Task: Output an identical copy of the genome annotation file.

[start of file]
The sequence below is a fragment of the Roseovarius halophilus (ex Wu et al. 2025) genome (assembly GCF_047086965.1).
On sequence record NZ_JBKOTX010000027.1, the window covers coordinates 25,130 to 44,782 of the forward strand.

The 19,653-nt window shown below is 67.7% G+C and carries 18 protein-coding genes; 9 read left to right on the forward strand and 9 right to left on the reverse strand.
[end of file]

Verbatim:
The sequence below is a fragment of the Roseovarius halophilus (ex Wu et al. 2025) genome (assembly GCF_047086965.1).
On sequence record NZ_JBKOTX010000027.1, the window covers coordinates 25,130 to 44,782 of the forward strand.

The 19,653-nt window shown below is 67.7% G+C and carries 18 protein-coding genes; 9 read left to right on the forward strand and 9 right to left on the reverse strand.